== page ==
Vocera acquires Wallace Wireless

By: Brian Dolan | Jan 10, 2011        

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Wallace Wireless WIC PagerVocera has acquired Toronto-based Wallace Wireless, a competitor that enables healthcare professionals to send pages, text messages, and alerts through their smartphones. Wallace says its system is “secure, reliable, and traceable” and works over both WiFi and cellular networks. Vocera did not disclose the acquisition sum.

Healthcare has proven to be a core vertical for Wallace Wireless, but its offering has found a home in any industry that is weaning off its use of pagers. Wallace counts 200 customer sites across North America in healthcare, finance, public safety and more.

In its press releases, Vocera often quotes the The Joint Commission’s patient safety metric about communication breakdowns between healthcare providers: They are estimated to be the “root cause of 65 percent of sentinel events, two-thirds of which have resulted in death,” according to the company.

“Ineffective, incomplete, and inaccurate communication is a daunting challenge for care givers striving to provide the highest possible care,” Bob Zollars, Chairman and CEO of Vocera Communications stated in the release. “As a company, we are committed to finding solutions to these points of failure. Each of our four recent acquisitions, including Wallace Wireless, strengthens our portfolio of products and services that analyze, eliminate, or mitigate these communication failure points, and improve the patient experience.”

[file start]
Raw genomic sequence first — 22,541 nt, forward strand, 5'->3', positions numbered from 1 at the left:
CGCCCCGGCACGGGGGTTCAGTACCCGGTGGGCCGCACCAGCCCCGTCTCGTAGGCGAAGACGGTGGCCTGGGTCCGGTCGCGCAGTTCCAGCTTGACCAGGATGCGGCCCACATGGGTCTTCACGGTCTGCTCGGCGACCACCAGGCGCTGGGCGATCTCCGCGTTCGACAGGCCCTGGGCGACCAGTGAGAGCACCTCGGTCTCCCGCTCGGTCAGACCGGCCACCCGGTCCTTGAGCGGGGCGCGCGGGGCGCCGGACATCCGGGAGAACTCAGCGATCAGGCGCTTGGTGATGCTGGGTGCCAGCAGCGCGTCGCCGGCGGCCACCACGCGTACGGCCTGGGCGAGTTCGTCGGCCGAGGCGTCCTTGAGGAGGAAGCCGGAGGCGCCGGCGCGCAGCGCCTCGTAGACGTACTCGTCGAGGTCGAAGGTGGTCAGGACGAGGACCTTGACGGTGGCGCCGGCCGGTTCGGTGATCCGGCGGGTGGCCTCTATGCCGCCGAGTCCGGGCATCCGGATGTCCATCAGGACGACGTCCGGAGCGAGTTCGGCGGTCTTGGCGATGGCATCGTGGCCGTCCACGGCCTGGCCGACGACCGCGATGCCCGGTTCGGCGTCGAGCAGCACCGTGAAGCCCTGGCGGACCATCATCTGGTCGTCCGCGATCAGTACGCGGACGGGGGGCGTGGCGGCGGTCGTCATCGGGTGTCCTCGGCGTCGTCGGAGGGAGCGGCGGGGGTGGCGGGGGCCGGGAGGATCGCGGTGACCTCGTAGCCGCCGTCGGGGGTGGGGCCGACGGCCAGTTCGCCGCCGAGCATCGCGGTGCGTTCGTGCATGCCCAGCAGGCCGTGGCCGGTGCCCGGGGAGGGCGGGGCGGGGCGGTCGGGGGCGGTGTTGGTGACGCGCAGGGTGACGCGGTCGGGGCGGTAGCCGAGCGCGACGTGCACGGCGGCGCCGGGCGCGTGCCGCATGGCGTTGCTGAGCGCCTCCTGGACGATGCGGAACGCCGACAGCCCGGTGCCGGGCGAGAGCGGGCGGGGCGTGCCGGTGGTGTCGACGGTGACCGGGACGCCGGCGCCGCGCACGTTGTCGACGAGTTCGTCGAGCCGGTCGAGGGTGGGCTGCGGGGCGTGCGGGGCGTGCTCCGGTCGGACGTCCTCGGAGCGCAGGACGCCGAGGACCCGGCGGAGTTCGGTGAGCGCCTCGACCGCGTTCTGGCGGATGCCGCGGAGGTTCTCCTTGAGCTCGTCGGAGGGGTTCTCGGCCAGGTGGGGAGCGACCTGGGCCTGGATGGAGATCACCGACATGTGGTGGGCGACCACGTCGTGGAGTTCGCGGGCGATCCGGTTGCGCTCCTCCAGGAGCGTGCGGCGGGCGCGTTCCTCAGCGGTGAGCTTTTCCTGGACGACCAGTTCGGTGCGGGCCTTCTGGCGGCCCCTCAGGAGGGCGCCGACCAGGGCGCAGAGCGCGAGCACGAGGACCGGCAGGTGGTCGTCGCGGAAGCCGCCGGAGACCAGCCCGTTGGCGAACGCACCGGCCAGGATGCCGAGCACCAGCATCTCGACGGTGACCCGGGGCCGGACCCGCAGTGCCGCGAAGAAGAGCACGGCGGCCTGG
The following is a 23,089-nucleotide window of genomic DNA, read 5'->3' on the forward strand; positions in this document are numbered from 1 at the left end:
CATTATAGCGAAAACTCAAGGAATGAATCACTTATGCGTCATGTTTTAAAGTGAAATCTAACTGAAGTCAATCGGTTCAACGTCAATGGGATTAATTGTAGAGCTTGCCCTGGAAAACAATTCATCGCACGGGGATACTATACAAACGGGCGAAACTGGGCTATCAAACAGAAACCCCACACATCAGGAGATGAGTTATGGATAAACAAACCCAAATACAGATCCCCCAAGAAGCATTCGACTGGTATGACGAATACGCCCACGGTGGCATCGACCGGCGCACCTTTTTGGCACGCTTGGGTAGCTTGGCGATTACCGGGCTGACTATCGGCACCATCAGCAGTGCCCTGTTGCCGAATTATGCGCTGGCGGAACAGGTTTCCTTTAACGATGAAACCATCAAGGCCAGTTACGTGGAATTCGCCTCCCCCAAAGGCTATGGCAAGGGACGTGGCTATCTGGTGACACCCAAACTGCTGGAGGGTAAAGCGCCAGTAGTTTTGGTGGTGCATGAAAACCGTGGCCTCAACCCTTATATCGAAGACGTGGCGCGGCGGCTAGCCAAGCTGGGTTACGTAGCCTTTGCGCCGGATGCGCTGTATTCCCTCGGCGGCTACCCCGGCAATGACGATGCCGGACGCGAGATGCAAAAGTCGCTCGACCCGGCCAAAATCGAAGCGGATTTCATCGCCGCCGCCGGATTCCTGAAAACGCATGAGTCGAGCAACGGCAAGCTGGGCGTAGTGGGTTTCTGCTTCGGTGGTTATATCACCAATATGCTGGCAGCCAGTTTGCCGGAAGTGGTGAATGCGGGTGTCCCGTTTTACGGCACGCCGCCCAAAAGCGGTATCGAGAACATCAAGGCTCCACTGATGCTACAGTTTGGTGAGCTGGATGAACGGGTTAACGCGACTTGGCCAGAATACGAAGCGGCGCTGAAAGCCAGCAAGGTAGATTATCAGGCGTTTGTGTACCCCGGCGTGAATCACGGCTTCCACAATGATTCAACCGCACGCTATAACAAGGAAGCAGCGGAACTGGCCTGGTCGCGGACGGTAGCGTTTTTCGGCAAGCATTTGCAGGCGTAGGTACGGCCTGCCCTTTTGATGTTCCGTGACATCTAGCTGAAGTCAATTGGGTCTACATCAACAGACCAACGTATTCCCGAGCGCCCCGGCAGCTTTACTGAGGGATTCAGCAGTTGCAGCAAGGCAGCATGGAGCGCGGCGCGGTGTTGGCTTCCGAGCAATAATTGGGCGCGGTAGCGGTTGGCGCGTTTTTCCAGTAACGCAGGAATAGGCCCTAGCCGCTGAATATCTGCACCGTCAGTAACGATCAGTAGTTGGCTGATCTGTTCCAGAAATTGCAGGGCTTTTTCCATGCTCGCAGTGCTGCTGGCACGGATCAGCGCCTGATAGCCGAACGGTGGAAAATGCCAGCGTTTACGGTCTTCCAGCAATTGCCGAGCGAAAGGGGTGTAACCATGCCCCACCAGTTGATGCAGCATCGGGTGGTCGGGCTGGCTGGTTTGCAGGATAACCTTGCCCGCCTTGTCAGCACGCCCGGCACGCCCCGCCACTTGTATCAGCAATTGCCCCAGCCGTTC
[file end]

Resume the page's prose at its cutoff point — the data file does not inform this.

Wallace Wireless had enjoyed a particularly cozy relationship with both AT&T and BlackBerry-maker Research In Motion (RIM). In an interview with MobiHealthNews in June 2009, RIM’s head of healthcare Fraser Edward extolled the Wallace Wireless offering:

“There are paging applications on BlackBerry so I can get rid of my old pager and do away with multiple devices,” Edward said. “Wallace Wireless has built an enterprise-grade paging application with redundancy so if the data connection isn’t working for some reason there is a fail-over. The application has open APIs, though, so you can pull in data from other systems. Bottom line, it’s just like a pager — workers and others are not getting your private cell phone number — but unlike a pager the open APIs mean you can do so much more. Maybe after receiving a page, the physician will then look up some reference guides or look to collaborate with a colleague over mobile instant message applications. We are working on click-to-call functions so we can facilitate more collaboration.”

Other companies playing in the same sandbox as Vocera and Wallace Wireless include Voalte and Amcom.
Here are some quotes from readers two years ago on How, When and Why smartphones will replace pagers in healthcare.

For more on the Vocera acquisition of Wallace Wireless read the release here